When the optometrist at Vision Excellence at Norwest examines your eyes, one of the important structures of the eye that is assessed is the focussing mechanism at the front of the eye. The two main parts of the eye that provide the focussing power to project a sharp image on the retina at the back of the eye are the cornea and the crystalline lens.
The crystalline lens, which is responsible for about 25% of the focussing power of the eye, is the main part of the eye that changes with age. The two main changes that occur with time are:
The lens undergoes a biochemical process that causes it to harden. This process is a perfectly natural part of the aging process even in the healthiest of eyes and causes the increasing difficulty with focussing at near distances in middle age, a condition known as presbyopia.
The lens can also lose some or all of its transparency with time and become cloudy. A little bit of cloudiness is not something to be concerned about with advancing years and it is very unusual for the crystalline lens to be perfectly clear in the eyes of older adults. However, if the cloudiness becomes so dense that the light is impeded from passing through the eye to the retina, this condition is known as cataract. The formation of cataract will gradually cause more and more disruption to the quality of vision. Initially, there may be a slight yellowing of sight without much change to clarity. As time goes on and the cataract becomes denser, this can result in decreased brightness of vision with associated loss in clarity.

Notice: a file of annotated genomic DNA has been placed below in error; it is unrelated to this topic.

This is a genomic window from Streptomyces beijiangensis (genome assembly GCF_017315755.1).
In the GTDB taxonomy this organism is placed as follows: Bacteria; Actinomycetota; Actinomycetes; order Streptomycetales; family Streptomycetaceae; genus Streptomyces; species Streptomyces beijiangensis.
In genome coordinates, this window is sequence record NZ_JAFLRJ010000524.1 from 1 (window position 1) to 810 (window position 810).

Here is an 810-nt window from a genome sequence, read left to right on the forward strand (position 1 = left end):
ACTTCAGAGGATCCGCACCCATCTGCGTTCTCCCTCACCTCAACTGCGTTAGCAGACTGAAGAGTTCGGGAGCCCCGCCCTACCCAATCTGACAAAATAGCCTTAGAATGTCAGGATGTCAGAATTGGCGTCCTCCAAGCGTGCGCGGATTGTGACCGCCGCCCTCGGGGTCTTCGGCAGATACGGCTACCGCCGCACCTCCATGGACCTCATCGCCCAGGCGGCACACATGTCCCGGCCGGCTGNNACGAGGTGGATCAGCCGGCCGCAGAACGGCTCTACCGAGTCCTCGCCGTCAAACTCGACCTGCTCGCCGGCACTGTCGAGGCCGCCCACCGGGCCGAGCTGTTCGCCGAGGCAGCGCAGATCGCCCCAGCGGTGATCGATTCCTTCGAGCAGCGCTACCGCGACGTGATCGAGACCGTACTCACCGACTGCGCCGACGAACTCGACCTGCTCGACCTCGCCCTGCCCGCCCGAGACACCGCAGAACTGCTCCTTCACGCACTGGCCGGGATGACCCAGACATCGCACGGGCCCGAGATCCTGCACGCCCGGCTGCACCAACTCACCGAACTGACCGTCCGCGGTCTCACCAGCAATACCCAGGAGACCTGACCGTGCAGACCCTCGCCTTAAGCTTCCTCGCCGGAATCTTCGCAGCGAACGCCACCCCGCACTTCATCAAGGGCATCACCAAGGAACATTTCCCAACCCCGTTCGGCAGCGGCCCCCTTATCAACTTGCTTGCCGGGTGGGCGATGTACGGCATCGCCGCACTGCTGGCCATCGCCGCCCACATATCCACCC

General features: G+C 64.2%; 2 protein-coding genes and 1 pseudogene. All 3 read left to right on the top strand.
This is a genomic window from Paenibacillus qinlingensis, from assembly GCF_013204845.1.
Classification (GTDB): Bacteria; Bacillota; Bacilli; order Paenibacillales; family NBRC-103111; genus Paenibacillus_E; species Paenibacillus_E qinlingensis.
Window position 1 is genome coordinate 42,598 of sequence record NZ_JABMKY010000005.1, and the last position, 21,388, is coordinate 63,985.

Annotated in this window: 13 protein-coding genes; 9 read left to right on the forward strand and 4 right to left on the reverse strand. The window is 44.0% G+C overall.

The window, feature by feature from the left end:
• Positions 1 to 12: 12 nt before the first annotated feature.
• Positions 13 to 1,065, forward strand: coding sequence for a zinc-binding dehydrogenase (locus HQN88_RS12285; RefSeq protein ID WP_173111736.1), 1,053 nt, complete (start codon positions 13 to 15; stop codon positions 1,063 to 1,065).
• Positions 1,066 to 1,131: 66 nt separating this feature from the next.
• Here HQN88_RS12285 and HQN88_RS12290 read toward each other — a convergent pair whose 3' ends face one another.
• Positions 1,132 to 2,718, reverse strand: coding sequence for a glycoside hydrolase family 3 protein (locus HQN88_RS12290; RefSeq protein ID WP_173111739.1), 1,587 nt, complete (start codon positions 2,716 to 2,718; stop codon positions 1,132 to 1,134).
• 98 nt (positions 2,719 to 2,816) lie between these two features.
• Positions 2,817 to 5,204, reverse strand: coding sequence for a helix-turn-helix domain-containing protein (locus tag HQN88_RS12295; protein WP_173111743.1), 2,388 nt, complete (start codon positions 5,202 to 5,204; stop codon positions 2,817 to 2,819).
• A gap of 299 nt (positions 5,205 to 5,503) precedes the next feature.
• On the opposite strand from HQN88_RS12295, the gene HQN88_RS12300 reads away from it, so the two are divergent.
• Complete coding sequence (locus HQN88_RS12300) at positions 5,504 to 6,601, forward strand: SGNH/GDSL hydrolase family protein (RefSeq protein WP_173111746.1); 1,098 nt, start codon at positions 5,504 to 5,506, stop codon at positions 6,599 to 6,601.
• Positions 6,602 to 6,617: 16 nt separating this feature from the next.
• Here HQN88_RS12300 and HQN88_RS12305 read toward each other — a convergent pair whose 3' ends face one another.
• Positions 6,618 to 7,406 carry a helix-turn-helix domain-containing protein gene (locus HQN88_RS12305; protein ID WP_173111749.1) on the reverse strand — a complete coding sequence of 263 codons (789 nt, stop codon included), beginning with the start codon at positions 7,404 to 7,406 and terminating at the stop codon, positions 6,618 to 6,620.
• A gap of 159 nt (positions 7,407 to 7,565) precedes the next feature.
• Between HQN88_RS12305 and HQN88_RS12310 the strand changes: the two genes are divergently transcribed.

The formation of cataracts is more likely in the eyes of smokers, in people who spend a lot of time outdoors without adequate protection from UV light from the sun, and in diabetics. The advice you will receive from your Vision Excellence optometrist to try to minimise cataract formation in the younger years of life is obviously not to smoke, to wear adequate outdoor protection from sunlight such as sunglasses and a hat. We will also work with other health professionals in Norwest and surrounding areas to help motivate people with diabeties to keep their condition under control to minimise the likelihood of cataract formation.
There is no medication that will cure or dissolve cataracts. The only way to restore sight is through surgery by an ophthalmologist. If the quality of your vision is deteriorating, the optometrist in Vision Excellence at Norwest will assess the state of your crystalline lenses. If surgery is required, we will refer you to an ethical ophthalmologist who shares our passion for excellence to look after your surgical needs.
Learn more about cataract surgery on AllAboutVision.com.